Leclerc: Reverse races would put drivers on a par

Michelle Foster
Charles Leclerc 2020

Charles Leclerc a mix of Michael Schumacher and Kimi Raikkonen.

Running grands prix in the opposite direction would be “cool” says Charles Leclerc, who feels it would also level the playing field a bit.

Formula 1 is debating various ways to get in as many grands prix as possible in as short a time.

Both the Red Bull Ring and Silverstone have stepped up, saying they are open to running more than one grand prix.

Austria is, at least for now, pushing on with plans for a July grand prix with the country’s government saying they “won’t stand in the way” of a behind-closed-door event.

There has been talk of doing at least one in reverse order from the normal direction, which Leclerc reckons would be “cool”.

“You can always argue about the merits of using the same track more than once,” said the Ferrari driver, “but you have to look at the situation.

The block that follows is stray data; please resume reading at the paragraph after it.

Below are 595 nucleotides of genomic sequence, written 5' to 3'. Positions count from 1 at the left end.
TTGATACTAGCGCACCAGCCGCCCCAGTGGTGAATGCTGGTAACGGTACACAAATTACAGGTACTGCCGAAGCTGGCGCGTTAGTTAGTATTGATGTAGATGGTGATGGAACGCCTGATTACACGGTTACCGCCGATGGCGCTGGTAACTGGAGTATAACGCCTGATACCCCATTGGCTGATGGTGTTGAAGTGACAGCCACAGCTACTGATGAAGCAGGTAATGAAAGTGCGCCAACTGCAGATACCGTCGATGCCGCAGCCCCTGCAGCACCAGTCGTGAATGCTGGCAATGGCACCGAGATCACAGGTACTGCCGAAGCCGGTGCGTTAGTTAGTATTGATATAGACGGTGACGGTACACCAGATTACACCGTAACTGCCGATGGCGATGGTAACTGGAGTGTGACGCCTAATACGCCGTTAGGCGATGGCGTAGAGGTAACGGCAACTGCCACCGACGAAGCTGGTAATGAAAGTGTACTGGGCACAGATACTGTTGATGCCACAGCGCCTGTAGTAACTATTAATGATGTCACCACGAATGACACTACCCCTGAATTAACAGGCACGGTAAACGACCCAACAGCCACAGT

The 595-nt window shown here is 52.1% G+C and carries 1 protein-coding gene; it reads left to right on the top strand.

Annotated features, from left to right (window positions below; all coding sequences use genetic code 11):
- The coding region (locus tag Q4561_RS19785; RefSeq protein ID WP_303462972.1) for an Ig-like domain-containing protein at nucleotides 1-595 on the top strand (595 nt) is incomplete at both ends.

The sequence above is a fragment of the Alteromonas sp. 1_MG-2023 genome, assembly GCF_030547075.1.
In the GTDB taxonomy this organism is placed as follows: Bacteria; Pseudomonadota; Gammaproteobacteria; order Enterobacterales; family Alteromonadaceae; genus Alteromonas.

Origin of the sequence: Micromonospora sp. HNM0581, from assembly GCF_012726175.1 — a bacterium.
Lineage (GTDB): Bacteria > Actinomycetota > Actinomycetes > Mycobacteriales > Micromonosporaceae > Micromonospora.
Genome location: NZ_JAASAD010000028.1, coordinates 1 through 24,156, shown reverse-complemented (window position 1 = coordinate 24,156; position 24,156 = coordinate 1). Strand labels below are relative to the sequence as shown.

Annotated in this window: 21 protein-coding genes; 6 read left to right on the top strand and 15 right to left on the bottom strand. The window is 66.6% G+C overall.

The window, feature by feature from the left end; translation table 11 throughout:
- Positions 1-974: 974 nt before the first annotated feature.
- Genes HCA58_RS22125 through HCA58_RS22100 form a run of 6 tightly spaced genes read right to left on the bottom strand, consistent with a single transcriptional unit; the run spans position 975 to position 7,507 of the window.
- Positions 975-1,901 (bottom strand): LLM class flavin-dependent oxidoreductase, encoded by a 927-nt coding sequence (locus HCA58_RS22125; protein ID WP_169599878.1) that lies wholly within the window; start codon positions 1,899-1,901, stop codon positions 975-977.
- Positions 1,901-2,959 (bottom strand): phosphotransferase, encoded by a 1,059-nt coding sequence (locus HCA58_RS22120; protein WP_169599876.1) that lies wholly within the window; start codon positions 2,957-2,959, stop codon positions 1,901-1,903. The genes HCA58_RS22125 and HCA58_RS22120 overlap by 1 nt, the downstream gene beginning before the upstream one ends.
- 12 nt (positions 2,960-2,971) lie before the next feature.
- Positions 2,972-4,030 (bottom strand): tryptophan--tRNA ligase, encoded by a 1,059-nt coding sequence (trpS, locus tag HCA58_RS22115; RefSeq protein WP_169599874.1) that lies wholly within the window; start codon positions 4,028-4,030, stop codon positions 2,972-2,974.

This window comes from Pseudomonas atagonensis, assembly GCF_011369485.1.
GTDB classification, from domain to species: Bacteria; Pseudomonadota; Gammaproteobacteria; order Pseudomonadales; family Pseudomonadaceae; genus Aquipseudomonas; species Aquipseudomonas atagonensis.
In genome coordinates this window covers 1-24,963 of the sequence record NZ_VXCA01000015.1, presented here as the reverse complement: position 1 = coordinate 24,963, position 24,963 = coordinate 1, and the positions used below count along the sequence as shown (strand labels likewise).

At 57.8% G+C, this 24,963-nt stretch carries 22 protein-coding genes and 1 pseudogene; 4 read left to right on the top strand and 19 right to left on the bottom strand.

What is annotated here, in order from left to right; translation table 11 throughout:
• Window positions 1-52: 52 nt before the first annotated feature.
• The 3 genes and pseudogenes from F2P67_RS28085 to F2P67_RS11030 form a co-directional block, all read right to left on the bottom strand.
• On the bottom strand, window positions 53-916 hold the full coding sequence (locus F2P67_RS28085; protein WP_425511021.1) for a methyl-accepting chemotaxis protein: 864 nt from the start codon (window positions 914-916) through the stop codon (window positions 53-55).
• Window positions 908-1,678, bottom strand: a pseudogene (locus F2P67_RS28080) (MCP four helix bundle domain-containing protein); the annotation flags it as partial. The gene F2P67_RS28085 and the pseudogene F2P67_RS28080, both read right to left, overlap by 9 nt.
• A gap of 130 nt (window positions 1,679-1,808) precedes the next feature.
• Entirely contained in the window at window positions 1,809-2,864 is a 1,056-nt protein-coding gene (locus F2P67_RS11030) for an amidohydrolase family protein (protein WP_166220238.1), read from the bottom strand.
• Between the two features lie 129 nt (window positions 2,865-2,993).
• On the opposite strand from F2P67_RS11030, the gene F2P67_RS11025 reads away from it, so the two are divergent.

“Running them the other way round would be cool.

“It means we would have to learn the track from scratch. We did it in karting.

“Drivers with a lot of experience would suddenly have less knowledge. All drivers would be on a par.”

Silverstone, however, has said that running in reverse order is “probably not practical or sensible” as the circuit and its safety measures would need to be revised, coming at a cost.

Like many of his rivals, Leclerc just wants to go racing.

Under Formula 1 regulations, the sport needs a minimum of eight grands prix to be classified as a World Championship.

Leclerc feels at last “12” are needed to make a meaningful championship.

“12 or 13 races would be the minimum I would want for it to be a significant championship,” he said, “but less than 12 would be better than nothing.

“If there are eight to 10, you could get some surprises. I would probably take more risks, with strategy and overtakes.”

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